Emma: "Because your pelvic floor muscles are internal, you shouldn’t be able to see anything happening externally. Your bum, thighs or tummy shouldn’t be moving or contracting - you should be able to do the exercises without anyone even knowing. The area you should be squeezing is like trying to hold in wind or a wee. You should feel the muscles contract upwards inside of you, NOT outwards! Before starting, ensure you are in a calm and relaxed environment. Especially at the beginning whilst you get the hang of it!
"There are two types of exercises, slow and fast - as you have both slow and fast twitch muscle fibres. As the names suggest, fast is performed through quick squeezes. Whilst slow, is a slow contraction lasting for about 10 seconds each if you can. You should start with the slow and finish with the fast at the end of each session.
"Slow twitch exercise:
Close and draw up your muscles from your back passage, as if you are trying to stop the passing of wind. Do not contract your bum muscles!
Continue around and close up your muscles around your vagina and urethra, as if you are trying to stop the flow of urine.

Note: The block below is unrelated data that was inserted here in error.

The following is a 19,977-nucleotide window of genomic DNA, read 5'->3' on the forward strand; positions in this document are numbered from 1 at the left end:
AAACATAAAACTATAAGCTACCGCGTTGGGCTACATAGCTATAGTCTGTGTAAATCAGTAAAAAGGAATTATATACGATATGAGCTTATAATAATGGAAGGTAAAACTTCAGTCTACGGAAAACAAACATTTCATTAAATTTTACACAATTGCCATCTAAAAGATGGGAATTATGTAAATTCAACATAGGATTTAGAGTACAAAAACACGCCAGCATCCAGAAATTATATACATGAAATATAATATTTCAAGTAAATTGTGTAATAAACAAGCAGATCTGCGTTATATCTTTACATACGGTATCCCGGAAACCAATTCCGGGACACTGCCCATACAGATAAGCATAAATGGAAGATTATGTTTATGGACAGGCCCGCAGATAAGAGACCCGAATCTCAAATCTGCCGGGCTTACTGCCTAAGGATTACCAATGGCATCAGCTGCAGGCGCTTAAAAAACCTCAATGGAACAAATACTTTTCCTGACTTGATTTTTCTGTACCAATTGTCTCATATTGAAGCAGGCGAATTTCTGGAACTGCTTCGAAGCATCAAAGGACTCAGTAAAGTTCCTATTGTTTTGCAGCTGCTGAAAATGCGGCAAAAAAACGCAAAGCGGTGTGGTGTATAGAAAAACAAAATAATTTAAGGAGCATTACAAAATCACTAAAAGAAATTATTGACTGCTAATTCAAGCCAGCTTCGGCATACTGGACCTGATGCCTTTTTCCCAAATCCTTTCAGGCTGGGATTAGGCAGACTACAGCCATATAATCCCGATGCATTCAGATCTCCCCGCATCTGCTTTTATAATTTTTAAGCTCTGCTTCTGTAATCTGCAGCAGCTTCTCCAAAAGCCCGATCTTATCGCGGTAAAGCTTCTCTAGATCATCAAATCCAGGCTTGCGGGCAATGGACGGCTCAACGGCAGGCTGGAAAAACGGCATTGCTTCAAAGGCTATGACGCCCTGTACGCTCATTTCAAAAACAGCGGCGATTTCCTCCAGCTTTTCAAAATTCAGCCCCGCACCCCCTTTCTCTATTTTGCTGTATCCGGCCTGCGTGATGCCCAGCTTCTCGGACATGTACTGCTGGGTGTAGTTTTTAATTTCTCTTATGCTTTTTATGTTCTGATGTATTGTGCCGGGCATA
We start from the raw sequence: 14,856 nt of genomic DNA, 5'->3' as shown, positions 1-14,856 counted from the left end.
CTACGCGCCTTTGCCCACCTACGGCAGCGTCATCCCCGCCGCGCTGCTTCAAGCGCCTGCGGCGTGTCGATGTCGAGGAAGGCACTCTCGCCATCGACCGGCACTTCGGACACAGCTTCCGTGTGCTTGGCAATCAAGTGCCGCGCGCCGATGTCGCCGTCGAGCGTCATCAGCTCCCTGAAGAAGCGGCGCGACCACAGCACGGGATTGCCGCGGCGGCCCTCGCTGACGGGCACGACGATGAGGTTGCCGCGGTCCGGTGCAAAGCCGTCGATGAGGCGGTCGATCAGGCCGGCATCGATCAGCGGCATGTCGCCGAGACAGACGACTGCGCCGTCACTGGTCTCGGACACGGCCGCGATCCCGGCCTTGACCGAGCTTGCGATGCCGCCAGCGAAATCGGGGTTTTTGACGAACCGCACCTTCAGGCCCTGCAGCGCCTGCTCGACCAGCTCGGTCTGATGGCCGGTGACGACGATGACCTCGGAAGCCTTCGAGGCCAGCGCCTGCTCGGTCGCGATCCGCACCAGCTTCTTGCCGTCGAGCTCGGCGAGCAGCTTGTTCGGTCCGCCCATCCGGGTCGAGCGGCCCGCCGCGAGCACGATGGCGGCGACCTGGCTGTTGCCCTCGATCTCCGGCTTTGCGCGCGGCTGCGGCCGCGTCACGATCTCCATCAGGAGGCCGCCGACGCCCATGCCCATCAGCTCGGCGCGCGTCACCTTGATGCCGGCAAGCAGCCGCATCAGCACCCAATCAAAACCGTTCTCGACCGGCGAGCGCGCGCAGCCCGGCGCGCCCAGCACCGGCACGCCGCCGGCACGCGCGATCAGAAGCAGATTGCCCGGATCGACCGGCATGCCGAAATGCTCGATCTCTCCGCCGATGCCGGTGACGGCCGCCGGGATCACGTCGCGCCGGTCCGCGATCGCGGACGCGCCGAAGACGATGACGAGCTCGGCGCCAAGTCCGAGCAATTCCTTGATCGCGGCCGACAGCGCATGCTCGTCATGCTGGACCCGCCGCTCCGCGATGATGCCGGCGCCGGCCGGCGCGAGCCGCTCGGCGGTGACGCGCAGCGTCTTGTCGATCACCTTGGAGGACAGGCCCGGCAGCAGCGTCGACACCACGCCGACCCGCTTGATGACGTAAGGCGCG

Hold for as long as you can, then slowly let go resting for the same amount of time (hold for 10 seconds rest for 10 etc)
Slowly increase the time that you hold the contraction, and repeat as many times as you can. The aim is to be able to hold your pelvic floor for 10 seconds.
"Fast twitch exercise:
Pull up your pelvic floor as before
Hold for one second then relax quickly
Repeat 5-10 times, or until your muscles get tired."
Do I do the exercises lying down, sitting, or standing?
Emma: "Start out by laying down on your back to perform the exercises and once mastered, progress to performing them seated. Lastly, perform them standing - which is the position you need the most strength in - since we don’t spend all our time laying down!